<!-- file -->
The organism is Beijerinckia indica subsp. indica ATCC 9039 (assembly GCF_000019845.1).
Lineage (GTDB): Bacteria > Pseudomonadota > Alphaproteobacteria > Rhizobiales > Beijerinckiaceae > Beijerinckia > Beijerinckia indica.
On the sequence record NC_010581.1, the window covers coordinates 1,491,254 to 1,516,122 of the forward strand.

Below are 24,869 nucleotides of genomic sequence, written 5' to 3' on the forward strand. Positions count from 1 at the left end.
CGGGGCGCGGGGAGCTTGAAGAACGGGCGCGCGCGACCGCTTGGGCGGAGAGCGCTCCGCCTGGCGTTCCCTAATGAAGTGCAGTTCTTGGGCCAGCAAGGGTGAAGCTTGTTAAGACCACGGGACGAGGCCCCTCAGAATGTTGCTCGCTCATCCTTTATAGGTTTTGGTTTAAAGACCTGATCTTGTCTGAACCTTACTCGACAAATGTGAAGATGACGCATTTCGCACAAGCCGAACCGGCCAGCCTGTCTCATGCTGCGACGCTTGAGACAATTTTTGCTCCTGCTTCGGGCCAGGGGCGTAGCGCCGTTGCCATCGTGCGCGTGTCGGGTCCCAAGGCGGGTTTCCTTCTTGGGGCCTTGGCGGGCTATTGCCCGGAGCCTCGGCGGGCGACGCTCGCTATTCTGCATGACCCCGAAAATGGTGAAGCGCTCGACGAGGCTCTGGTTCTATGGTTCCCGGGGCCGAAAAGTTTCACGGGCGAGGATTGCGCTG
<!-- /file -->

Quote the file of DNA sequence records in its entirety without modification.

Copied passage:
The organism is Beijerinckia indica subsp. indica ATCC 9039 (assembly GCF_000019845.1).
Lineage (GTDB): Bacteria > Pseudomonadota > Alphaproteobacteria > Rhizobiales > Beijerinckiaceae > Beijerinckia > Beijerinckia indica.
On the sequence record NC_010581.1, the window covers coordinates 1,491,254 to 1,516,122 of the forward strand.

Below are 24,869 nucleotides of genomic sequence, written 5' to 3' on the forward strand. Positions count from 1 at the left end.
CGGGGCGCGGGGAGCTTGAAGAACGGGCGCGCGCGACCGCTTGGGCGGAGAGCGCTCCGCCTGGCGTTCCCTAATGAAGTGCAGTTCTTGGGCCAGCAAGGGTGAAGCTTGTTAAGACCACGGGACGAGGCCCCTCAGAATGTTGCTCGCTCATCCTTTATAGGTTTTGGTTTAAAGACCTGATCTTGTCTGAACCTTACTCGACAAATGTGAAGATGACGCATTTCGCACAAGCCGAACCGGCCAGCCTGTCTCATGCTGCGACGCTTGAGACAATTTTTGCTCCTGCTTCGGGCCAGGGGCGTAGCGCCGTTGCCATCGTGCGCGTGTCGGGTCCCAAGGCGGGTTTCCTTCTTGGGGCCTTGGCGGGCTATTGCCCGGAGCCTCGGCGGGCGACGCTCGCTATTCTGCATGACCCCGAAAATGGTGAAGCGCTCGACGAGGCTCTGGTTCTATGGTTCCCGGGGCCGAAAAGTTTCACGGGCGAGGATTGCGCTG